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Thomas Starzl

Father of Modern Transplantation

Thomas Starzl: Every case of liver transplantation required some specific recipient qualities, because everybody out there in a conventional practice, the mere thought or mention of transplantation promptly pronounced it to be folly, a pie in the sky, and without merit. So to actually get even to the point of candidacy required a proactive approach by the patient or by the patient's family. So there was really an ultra filter between having the disease and actually getting to Denver. So that was a culling, highly efficient and real culling device, just getting there. Once they got there they'd already demonstrated a strong disposition to live. And that was very important, because what lay ahead was like running a gauntlet.
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Thomas Starzl

Father of Modern Transplantation

I never experienced any failures in life until I was fairly old, I mean until I was about 21 or 22, because everything had been so easy up to that point. I went through the Navy experience with no particular trauma, and going to school was easy, as I wrote in that book, because in order to get into the Navy with my parents' permission I had to skip a year of high school. No problem! Just go up and hire a few teachers and take the year in six weeks or so. So it was all easy, easy, easy. And then right around the age of 22, I woke up to the fact that I was going to have failures. I couldn't win all the time. It's kind of an experience that even the best professional athlete or boxer is going to have, discover somebody was smarter, stronger, out there somewhere, at least as it affected wherever specific enterprise was involved. So that's a bitter lesson. I learned that probably in my early twenties. Once you accept the fact that you can't always win, but you can always try, was an important turning point. I'm sure that because things still were pretty easy, and I advanced through life at a rapid rate, I always had that uneasy feeling that I didn't really deserve all this, that in some ways I was just a pretender with the shiny veneer, but without substance beneath. If you were to talk seriously to just about anyone who has done anything important you'll find that this concern, at some time, in many had a dominant force, and just trying to learn what your own true worth is. I think you keep pushing at that envelope maybe until you're 60, or maybe until you're 85. I don't know.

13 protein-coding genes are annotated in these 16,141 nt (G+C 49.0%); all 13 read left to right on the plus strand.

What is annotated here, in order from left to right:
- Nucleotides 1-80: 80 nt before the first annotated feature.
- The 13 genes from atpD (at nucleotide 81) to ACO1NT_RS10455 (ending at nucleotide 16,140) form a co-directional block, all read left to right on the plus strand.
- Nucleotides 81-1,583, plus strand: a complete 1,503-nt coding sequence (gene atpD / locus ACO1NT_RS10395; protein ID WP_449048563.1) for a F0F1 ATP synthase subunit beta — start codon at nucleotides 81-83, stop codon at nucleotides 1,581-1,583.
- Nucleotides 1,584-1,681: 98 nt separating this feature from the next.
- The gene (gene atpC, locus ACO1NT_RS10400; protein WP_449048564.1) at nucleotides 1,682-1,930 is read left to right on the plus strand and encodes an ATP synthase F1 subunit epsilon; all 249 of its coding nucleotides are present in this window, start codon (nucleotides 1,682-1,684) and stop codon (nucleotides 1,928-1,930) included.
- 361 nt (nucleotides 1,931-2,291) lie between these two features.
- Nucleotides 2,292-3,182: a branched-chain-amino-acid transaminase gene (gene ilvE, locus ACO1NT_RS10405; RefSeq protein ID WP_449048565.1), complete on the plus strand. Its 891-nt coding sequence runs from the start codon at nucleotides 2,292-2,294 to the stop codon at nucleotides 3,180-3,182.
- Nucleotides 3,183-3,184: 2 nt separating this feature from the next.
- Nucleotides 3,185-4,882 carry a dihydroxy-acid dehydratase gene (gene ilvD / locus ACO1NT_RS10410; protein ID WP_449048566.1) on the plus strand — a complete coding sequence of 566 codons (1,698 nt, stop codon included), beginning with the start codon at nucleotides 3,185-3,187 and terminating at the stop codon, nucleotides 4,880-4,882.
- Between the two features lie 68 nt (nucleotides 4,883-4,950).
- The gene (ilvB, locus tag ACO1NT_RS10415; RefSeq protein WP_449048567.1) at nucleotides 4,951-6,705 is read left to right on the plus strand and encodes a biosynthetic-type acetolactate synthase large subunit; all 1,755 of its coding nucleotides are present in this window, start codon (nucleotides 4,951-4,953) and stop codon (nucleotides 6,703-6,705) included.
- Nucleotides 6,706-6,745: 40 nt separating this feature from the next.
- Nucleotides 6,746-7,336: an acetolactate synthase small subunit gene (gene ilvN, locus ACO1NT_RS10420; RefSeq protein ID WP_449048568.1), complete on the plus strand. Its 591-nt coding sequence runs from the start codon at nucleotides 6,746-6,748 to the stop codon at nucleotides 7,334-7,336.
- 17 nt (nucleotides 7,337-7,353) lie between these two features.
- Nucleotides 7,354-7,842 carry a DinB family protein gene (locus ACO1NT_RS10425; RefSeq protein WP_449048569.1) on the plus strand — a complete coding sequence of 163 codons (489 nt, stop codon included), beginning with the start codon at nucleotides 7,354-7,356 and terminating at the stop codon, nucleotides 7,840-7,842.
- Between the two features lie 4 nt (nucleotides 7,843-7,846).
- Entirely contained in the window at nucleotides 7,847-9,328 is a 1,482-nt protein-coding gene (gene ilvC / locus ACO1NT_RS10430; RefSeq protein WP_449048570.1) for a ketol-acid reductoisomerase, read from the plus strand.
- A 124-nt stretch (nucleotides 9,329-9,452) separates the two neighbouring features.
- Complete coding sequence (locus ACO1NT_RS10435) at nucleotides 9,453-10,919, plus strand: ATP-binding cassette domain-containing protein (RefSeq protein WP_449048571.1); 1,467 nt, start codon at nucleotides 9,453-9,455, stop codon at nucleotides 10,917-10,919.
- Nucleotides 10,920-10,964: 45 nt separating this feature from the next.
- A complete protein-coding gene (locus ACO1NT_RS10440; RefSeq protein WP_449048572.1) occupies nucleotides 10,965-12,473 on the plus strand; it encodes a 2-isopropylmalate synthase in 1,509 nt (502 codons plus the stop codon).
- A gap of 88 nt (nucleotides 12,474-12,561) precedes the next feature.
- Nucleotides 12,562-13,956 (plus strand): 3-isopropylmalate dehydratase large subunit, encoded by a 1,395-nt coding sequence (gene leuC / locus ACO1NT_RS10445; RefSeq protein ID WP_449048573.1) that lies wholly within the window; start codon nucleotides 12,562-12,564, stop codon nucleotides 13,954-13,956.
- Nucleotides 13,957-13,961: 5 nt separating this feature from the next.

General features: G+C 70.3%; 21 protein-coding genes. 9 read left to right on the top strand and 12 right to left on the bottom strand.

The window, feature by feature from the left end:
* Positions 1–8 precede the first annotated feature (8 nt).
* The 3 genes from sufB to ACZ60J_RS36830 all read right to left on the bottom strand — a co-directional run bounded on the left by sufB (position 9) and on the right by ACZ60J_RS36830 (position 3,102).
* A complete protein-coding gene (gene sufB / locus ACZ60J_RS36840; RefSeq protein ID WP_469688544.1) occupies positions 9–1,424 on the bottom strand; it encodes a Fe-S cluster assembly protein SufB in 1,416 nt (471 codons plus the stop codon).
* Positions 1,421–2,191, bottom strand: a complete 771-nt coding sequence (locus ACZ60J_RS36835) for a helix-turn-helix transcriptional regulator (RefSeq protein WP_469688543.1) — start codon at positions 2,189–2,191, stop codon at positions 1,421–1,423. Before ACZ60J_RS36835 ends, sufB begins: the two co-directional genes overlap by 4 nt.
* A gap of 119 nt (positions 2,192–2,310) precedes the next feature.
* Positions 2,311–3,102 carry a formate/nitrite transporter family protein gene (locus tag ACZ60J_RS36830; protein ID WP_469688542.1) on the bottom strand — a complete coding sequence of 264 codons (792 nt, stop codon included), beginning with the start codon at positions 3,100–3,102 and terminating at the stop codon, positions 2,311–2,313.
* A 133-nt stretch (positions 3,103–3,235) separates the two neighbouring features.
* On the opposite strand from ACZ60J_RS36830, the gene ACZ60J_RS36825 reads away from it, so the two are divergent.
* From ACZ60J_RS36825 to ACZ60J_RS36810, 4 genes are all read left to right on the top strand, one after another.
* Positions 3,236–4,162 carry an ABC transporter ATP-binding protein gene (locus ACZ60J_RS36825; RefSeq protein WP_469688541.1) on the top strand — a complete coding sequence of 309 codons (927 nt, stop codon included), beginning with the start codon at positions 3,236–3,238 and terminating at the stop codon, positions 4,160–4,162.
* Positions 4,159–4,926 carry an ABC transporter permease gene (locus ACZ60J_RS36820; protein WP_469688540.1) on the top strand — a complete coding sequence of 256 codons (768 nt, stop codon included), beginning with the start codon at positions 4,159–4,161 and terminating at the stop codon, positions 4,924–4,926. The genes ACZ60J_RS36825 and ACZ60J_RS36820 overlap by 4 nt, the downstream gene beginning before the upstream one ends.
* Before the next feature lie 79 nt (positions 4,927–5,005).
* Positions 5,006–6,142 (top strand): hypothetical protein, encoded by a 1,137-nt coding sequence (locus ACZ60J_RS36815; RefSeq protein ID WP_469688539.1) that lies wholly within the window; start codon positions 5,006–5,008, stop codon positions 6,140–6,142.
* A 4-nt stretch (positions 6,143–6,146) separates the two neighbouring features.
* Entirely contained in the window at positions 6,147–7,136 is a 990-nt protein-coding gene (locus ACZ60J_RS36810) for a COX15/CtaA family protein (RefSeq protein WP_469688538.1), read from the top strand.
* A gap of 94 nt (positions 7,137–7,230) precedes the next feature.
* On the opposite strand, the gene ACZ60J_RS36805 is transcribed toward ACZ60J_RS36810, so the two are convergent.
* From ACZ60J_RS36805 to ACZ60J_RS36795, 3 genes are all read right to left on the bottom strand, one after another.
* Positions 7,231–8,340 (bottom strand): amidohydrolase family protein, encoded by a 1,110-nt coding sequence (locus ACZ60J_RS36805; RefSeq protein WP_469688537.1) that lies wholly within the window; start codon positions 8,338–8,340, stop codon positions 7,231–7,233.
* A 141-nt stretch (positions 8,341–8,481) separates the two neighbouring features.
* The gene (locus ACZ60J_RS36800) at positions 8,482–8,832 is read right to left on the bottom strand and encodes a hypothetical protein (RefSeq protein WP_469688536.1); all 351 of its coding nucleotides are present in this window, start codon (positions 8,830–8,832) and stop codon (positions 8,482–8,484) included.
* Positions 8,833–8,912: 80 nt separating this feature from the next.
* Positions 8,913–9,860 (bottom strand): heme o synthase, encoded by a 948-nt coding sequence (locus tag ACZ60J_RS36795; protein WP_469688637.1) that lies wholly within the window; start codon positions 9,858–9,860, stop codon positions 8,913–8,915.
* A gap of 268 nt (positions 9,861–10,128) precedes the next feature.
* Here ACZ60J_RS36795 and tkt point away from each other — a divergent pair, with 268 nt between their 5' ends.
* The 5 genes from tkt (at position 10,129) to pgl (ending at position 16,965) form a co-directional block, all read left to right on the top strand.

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Martha Stewart

Multi-Media Lifestyle Entrepreneur

The subject matter that I am really spending my time on has become an acceptable subject matter. Living, lifestyle, family, is now in the forefront of interest in America, and I've just stuck with it. I mean, I've been doing this for years, and I never got angry. I never said, you know, listen, I'm fighting for this subject. That wasn't my point. My point was to continue working in a subject matter, knowing full well that finally it would be recognized as a viable subject once again.